The preschool Ariel goes to requires either a higher fee or parent participation. I chose parent participation partially to save money (always a good thing) but also because it’s a great way to see what happens in her class.

It’s a challenge keeping up with which kid has done the particular activity I’m put in charge of each time. They’re working on the alphabet, one letter about every two weeks. I understand it’s eventually supposed to be one letter a week, but not yet.

Every child is at a different level. Some of them write quite well, but others are reluctant as yet to even attempt much at all. Some are good with scissors, while others are all over the place.

I would say right now Ariel is in the middle. She started out behind on her writing skills, as many of her classmates started writing in the 3 year old class last year, which she refused to have anything to do with. This year, with so many of her classmates being able to write at least their own name, she is quite determined to catch up. At last a good use for peer pressure.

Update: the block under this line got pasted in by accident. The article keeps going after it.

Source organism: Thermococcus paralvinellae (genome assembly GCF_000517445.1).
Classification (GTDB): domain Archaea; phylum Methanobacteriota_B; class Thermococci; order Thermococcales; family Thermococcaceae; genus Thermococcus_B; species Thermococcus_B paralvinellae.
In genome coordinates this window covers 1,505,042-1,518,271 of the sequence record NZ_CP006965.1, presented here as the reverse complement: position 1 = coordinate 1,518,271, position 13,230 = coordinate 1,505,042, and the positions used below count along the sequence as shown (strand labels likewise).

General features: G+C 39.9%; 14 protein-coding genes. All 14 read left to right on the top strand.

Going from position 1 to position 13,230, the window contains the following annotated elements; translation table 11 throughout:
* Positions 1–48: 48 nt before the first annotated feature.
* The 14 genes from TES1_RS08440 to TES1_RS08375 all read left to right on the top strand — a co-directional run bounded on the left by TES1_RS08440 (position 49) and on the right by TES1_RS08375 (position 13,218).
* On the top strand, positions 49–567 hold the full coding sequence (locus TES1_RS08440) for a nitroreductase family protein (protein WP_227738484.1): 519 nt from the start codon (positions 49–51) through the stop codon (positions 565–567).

Her teacher is quite impressed with Ariel’s knowledge of the alphabet. She picked that up before she was 2 for the upper case letters, and similarly just seemed to absorb the lower case versions. I never did flash cards or anything like it with her; this is stuff she just does.

Where Ariel amazes me is her math skills. I’ve caught her doing basic addition in her head at times. Not at all sure how she picked that one up.

There’s an autistic kid who comes into the class a time or two each week as well. He does pretty well, so I’m guessing he’s not one of the more serious cases. A very nice child overall, considering the autism. He’s being taught how to relate to other children, rather than only being with other autistic children. You have to figure it’s good for everyone in Ariel’s class learning to deal with someone like that too.

I do enjoy helping in her class, even when it’s draining. 20 preschoolers are quite exhausting to deal with, but it’s so fascinating seeing things from their point of view.